While the US president lurches from one shit storm to the next, his mouth a fount of filth and lies, his mind a roiling cauldron of chaos, and The White House in a perennial state of (crazy) crisis, there are some nameless yet busy little beavers working in the trenches of the vast federal bureaucracy in DC carrying out the Supreme Leader’s anti-foreign, anti-international, anti-US MAGA agenda with a vengeance.  

The policy proposals trickling out of US Citizenship and Immigration Services (USCIS), part of the Department of Homeland Security, remind me of water torture – not to be confused with waterboarding, made (more) infamous by the Bush/Cheney administration.  The former is a form of torture in which the victim is exposed to the incessant dripping of water on the head or to the sound of dripping.   

Are those heartfelt expressions of gratitude I hear coming from other countries that host large numbers of Vietnamese and other international students?  Canada says THANK YOU, Australia says THANK YOU, etc., ad nauseam.  Sadly, I don’t see anyone or any entity with any appreciable influence jamming their transmission.  DC continues to burn and no one’s called 911 yet.  (Maybe the new Congress in 2019?)

Here are the latest proposed changes:  

  1. Fixed Maximum Terms for Student Visas
  2. Proposed Change to Public Charge Ground of Inadmissibility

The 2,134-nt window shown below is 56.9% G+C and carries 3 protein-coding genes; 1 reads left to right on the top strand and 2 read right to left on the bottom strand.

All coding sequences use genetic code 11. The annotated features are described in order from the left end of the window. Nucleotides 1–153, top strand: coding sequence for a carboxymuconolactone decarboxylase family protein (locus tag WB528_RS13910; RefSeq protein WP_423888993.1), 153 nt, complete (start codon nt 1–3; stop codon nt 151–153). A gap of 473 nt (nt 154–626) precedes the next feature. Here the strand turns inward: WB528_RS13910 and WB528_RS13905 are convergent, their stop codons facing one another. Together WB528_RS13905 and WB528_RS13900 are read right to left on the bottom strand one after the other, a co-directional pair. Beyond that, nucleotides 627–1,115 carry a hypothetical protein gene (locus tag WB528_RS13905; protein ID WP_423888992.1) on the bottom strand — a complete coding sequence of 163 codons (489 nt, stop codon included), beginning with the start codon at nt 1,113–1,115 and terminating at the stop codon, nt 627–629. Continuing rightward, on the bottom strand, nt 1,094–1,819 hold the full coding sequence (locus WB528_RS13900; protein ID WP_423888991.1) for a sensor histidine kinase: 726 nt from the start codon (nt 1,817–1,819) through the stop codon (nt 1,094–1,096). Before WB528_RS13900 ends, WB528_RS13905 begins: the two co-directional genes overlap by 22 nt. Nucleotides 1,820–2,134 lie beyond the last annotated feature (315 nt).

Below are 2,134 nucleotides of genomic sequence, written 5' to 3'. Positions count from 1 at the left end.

What’s next, eliminate the Optional Practical Training (OPT) program because it takes jobs away from ‘Muricans? Shut down the H1B work visa program for the same reason?  While they’re at it, why not just throw the baby out with the bathwater and shove a dagger in the heart of the EB-5 program, which has brought in billions of dollars in low-interest money for a variety of construction projects?  

Each proposal, some more damaging than others, creates yet another disincentive to study in the US or even visit the country as a tourist or businessperson, not to mention other “negatives” like the latest mass shooting du jour.  Each that relates somehow to the F-1 is just more chipping away at the edifice that is study in the USA.  It reminds me of the expression No matter how bad things are, they can always get worse.   

The fat lady hasn’t sung yet – not by a long shot.  Look forward to more drip, drip, drip, drip.  Sorry I don’t have more upbeat news to share with you, dear reader, but the truth trumps spin any day of the week and twice on Sunday.  

Shalom (שלום), MAA

Financial Aid for Vietnamese Students?

financial aid

If your institution awards financial aid to Vietnamese students, I hope your approach is of the “trust but verify” variety.  Not all parents and students are honest, and Viet Nam is no exception.  Many people of means are happy to game the system and accept financial aid, if they can get it.

I remember a story about a highly selective liberal arts college in the US, which shall remain unnamed to protect the victimized, that awarded a generous financial aid package to a Vietnamese student.  Once said student showed up on campus, other Vietnamese knew that her family was rich and that the school had wasted valuable financial aid funding on an undeserving student.  The result was loss of institutional face and resources that could have helped a deserving student.